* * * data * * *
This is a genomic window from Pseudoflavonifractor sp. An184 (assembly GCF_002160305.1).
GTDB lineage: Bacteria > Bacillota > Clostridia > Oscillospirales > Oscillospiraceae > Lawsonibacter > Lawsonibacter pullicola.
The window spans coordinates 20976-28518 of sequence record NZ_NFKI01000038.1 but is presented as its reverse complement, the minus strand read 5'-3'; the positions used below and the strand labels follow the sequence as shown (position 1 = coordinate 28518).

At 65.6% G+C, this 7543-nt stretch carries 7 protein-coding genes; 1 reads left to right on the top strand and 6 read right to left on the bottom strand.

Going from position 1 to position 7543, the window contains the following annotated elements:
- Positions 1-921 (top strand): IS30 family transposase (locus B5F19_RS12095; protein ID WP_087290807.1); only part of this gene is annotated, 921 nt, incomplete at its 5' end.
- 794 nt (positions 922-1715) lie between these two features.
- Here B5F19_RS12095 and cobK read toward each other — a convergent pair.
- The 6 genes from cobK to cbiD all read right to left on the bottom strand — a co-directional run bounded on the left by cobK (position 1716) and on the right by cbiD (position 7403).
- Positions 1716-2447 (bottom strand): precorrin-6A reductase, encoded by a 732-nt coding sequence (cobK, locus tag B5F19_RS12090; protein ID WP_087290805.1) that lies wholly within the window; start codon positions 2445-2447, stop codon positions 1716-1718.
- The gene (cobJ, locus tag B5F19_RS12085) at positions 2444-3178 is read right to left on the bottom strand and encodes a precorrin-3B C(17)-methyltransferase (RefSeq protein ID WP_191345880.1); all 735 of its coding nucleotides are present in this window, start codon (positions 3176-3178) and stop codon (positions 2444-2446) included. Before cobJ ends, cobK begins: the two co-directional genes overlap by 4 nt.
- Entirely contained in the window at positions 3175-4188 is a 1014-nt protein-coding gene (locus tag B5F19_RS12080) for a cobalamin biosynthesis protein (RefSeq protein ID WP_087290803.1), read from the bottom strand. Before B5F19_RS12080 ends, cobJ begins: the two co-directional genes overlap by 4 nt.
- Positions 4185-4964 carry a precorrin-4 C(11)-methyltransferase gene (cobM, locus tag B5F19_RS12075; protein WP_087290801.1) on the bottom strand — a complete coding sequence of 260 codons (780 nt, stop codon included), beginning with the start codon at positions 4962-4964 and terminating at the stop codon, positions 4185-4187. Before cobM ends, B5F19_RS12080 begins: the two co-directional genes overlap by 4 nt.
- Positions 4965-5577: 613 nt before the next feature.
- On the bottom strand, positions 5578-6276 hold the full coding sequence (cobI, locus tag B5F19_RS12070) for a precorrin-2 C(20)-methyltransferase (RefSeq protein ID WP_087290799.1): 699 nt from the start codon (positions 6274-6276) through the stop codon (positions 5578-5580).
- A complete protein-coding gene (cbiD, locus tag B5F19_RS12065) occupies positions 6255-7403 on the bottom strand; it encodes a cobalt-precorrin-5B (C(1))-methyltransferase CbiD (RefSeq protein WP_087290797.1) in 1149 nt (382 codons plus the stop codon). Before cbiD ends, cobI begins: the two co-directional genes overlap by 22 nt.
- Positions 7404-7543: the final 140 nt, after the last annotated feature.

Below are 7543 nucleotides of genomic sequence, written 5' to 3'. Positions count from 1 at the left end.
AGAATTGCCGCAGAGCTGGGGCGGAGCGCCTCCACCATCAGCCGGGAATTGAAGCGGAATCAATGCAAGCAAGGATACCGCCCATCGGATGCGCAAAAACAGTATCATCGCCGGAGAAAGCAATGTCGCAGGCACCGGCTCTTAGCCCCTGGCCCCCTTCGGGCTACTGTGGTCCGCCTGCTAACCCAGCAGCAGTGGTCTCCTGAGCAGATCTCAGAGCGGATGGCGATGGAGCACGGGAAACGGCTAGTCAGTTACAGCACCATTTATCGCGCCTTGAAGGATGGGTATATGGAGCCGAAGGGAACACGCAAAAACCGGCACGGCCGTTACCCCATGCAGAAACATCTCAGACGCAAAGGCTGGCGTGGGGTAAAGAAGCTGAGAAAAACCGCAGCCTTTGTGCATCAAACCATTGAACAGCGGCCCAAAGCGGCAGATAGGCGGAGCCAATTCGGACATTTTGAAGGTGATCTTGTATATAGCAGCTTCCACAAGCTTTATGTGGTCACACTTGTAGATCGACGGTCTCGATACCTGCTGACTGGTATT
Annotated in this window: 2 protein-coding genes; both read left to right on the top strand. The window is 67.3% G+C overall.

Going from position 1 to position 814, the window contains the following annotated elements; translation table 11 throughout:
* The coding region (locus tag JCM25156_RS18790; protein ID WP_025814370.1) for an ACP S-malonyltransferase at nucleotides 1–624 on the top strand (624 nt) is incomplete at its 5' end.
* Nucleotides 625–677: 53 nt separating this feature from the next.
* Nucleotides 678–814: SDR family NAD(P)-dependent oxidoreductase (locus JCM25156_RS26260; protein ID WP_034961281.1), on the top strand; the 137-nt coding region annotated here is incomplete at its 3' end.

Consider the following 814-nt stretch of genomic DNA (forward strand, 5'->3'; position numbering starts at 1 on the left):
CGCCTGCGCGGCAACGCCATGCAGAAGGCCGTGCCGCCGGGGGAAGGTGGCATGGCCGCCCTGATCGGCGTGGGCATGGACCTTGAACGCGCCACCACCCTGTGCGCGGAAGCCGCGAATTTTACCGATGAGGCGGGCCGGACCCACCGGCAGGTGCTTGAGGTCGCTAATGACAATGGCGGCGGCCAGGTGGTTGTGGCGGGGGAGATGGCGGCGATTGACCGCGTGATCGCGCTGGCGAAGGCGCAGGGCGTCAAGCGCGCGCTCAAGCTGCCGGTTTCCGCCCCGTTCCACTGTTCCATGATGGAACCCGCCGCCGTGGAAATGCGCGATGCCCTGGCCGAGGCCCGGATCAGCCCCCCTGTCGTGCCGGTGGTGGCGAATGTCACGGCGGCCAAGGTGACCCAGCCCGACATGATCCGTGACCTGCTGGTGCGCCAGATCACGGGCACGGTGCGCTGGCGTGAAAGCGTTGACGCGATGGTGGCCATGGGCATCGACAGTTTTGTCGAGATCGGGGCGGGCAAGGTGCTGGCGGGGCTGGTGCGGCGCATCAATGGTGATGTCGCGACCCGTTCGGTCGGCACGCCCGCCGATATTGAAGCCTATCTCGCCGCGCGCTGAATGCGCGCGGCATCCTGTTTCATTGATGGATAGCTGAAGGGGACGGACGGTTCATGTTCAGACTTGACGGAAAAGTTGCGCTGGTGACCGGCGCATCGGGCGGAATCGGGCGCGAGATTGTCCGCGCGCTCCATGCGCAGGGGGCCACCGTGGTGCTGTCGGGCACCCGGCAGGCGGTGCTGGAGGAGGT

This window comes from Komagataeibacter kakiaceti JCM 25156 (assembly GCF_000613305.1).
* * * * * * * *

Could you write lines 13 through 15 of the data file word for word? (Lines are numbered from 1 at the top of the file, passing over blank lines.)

- Positions 4185-4964 carry a precorrin-4 C(11)-methyltransferase gene (cobM, locus tag B5F19_RS12075; protein WP_087290801.1) on the bottom strand — a complete coding sequence of 260 codons (780 nt, stop codon included), beginning with the start codon at positions 4962-4964 and terminating at the stop codon, positions 4185-4187. Before cobM ends, B5F19_RS12080 begins: the two co-directional genes overlap by 4 nt.
- Positions 4965-5577: 613 nt before the next feature.
- On the bottom strand, positions 5578-6276 hold the full coding sequence (cobI, locus tag B5F19_RS12070) for a precorrin-2 C(20)-methyltransferase (RefSeq protein ID WP_087290799.1): 699 nt from the start codon (positions 6274-6276) through the stop codon (positions 5578-5580).